No. 7 is a good pen and ink treatment, which is to a certain extent formalised (unclosed tips of fingers and absence of nail) but it is, so far as it goes, completely life-like. Neither the fat parts nor the joints have been slurred over, and yet the result, if suggestive of size and vigour, is not clumsy. This is essentially the treatment of a rather lanky woman's hand, just as Nos. 3, 6 and 9 seem to belong to chubby people.

No. 8 is the child's hand, which is always rather plump (No. 3 could be a girl's hand). Owing to their lack of colour, nails are often left out: but, if

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included, they should seem rather small and unexploited. The whole hand should be small and broad, and when doing or holding anything, should be entirely devoid of archness or grace.

No. 9 is the hand that has never known war-work, but which occasionally survives, none the less, in old-fashioned magazines and advertisements, and which can even now be seen in the flesh on the seat of a pre-war Daimler. It is just possible that you may be asked to reproduce it in a drawing. Dimples abound, the fingers taper without being long, and have the unpleasant appearance of turning back at the tips with the added implication that, were the room to grow a little hot, the nails would curl back further and peel off altogether. This kind of hand frequently appears in the work of specialists, such as drawings of furs or corsetry. Tremendous concentration on a particular branch of fashion work often leaves the artist weak in drawing the subsidiary features or else, as here, with an obsolete ideal in regard to everything but his own branch.

Nos. 10, ii, 12, 13 are the kind of hands that are fashionable at the moment (1932) and have been for the last five years or more, and are here given the rather rough treatment that came into existence when daintiness went out. The ideal here seems to be gothic rather than masculine, and is in direct opposition to the rococo-Boucher tradition that lay behind No. 9 and so much pre-war work. This kind of unaffected, capable hand is peculiarly dependent for its proper expression on a spontaneous wash treatment. It is not feasible to express it with an ink outline merely, No. 7 being the nearest one can get to it. No. 12, where two hands are lightly clasped, resting probably on the knee, is an example of an effect which would have lost all its freshness in a line treatment, when it is impossible to leave anything to chance and where every line would have had to be followed through to its logical conclusion. No. 13 is a better position than No. 11, because it is devoted entirely and unselfconsciously to holding the cigarette, whereas No. 11 is spoilt by the raised forefinger which ever so slightly savours of No. 9.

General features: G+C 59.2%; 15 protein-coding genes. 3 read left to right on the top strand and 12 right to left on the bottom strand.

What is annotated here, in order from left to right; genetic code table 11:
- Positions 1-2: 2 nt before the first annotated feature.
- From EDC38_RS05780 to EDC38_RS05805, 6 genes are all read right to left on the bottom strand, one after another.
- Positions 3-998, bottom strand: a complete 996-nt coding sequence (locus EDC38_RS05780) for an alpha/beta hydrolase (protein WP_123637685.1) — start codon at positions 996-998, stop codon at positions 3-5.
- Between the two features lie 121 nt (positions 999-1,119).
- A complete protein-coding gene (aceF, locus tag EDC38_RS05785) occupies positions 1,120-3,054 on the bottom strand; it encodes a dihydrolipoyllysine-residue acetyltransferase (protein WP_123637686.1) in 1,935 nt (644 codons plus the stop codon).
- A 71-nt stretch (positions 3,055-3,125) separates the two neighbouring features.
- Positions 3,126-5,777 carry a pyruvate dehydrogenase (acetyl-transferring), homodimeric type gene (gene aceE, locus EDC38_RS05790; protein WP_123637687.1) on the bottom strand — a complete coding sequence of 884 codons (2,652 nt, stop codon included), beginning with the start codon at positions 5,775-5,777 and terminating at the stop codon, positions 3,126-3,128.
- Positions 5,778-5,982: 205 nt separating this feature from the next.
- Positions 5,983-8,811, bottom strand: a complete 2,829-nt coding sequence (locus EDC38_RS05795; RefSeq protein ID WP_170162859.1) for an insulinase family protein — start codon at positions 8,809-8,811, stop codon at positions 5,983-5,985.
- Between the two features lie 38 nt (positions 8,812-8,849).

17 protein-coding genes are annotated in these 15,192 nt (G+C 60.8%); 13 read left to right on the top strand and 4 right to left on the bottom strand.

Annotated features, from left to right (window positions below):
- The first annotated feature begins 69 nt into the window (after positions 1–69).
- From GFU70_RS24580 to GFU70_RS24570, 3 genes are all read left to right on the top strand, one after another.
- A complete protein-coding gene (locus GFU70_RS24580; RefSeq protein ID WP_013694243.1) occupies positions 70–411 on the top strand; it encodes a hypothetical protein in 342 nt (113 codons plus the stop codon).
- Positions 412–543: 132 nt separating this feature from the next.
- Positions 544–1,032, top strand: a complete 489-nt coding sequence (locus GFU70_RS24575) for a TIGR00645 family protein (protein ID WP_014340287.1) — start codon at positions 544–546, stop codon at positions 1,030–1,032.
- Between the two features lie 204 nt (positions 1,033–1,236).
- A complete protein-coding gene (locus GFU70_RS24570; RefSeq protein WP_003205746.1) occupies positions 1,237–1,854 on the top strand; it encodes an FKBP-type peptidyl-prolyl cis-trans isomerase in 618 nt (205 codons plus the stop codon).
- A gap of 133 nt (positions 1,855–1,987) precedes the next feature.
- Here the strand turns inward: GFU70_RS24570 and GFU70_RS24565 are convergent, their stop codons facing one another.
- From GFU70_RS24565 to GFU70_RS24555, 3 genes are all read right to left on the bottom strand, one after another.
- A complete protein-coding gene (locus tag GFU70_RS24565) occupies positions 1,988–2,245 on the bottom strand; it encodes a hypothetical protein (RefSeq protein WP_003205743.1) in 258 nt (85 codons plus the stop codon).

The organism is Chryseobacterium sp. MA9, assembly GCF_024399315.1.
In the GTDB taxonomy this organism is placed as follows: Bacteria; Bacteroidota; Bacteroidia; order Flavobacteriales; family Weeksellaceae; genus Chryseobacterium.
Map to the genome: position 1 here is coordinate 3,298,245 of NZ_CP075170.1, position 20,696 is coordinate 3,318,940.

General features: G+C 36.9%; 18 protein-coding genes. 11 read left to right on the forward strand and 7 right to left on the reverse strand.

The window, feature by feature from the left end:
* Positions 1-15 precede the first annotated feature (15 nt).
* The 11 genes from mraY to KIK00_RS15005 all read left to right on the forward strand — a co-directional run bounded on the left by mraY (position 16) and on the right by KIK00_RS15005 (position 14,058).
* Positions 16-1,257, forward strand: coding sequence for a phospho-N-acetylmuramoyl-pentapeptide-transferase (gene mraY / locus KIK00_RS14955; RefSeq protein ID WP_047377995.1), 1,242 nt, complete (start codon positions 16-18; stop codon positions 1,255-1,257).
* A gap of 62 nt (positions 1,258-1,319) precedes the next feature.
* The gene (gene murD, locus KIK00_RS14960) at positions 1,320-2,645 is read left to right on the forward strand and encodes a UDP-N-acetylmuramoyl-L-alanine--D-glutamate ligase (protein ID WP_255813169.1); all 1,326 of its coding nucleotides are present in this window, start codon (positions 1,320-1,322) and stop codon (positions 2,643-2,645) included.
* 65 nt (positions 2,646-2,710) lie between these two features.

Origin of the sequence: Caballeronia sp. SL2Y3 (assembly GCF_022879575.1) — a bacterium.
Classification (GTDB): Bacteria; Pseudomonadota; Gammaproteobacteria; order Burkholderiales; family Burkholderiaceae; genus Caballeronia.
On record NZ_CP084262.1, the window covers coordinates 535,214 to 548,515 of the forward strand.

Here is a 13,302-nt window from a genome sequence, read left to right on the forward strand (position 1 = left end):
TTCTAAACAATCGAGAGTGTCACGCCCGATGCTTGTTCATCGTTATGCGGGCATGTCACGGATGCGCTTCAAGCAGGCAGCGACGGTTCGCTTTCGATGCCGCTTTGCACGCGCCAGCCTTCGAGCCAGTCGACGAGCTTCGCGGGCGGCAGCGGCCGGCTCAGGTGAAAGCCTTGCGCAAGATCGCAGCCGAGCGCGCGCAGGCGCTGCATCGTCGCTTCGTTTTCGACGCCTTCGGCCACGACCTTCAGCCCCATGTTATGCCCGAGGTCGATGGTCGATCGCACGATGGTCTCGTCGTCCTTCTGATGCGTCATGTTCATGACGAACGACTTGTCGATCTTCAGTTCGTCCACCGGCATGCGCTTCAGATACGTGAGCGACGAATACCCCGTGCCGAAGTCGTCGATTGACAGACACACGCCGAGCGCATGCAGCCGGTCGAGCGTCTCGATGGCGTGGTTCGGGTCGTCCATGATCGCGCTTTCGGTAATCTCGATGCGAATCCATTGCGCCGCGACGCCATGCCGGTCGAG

No. 14 is the kind of hand you find beside the Shalimar, and is always used in advertising preparations that soften the skin or make the nails rosy. Wrist watches and bracelets are shown on it. While there is nothing intrinsically wrong with it, it has the impression of being boneless. When doing this kind of drawing it is essential to remember that langour and softness are the paramount virtues, the idea being that hands that have been coarsened and roughened with domestic duties can be restored to some fabled condition by the application of the advertised commodity.

To anyone proficient in drawing hands, gloves bring no added terrors. If you possess a pair of gloves, you can study the immemorial parts where stitches occur. Gloves, whether men's, women's, dear or cheap, are cut on invariable

principles which you can examine and discover for yourself. It is hard to find a pair of gloves which do not have three rows of stitching on the back, and these are known as the points. Beyond assuming that they are always there, there is nothing else you can take for granted about them, because the design and quality of stitching vary. Of the gloves illustrated here, Nos. i and 2 are typical of the way gloves are drawn and photographed for magazines, while No. 3 is the way they are usually shown in advertisements. No. 3 has the advantage of being simple, of showing both sides of the glove and exactly how much stitching you get for the money. Its disadvantage is that it gives no idea of the particular character of the glove. An example of this is that, by the flat method, gloves Nos. 1 and 2 would appear identical but for their length. You would have no idea of this particular method of wearing long gloves, and they would merely

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seem, as in fact they are, the same old gloves you wore in Queen Alexandra's reign : and you would feel disinclined to buy them since they would mean just an extra expense without promising a new experience.

But a far more important difference of character is brought out by drawing the gloves on the hand. No. 1 is a bulky glove, and is not intended to make your hands look small, although its effect will be, incidentally, to make your arm look slim. It is a practical out-of-door glove with square fingers, heavy stitching, and a positively clumsy gauntlet. It would have been impossible to express this bulk, if it had been drawn flat and lifeless. No. 2 is a glove that is tight to the hand which emerges with spurious slimness from a wrist that is carefully wrinkled. Although, as worn, this glove does not reach as far as the elbow, it would reach almost as far as the shoulder if worn (and drawn) in the wrong way.

And so you must remember that, not only do gloves change in fashion, but

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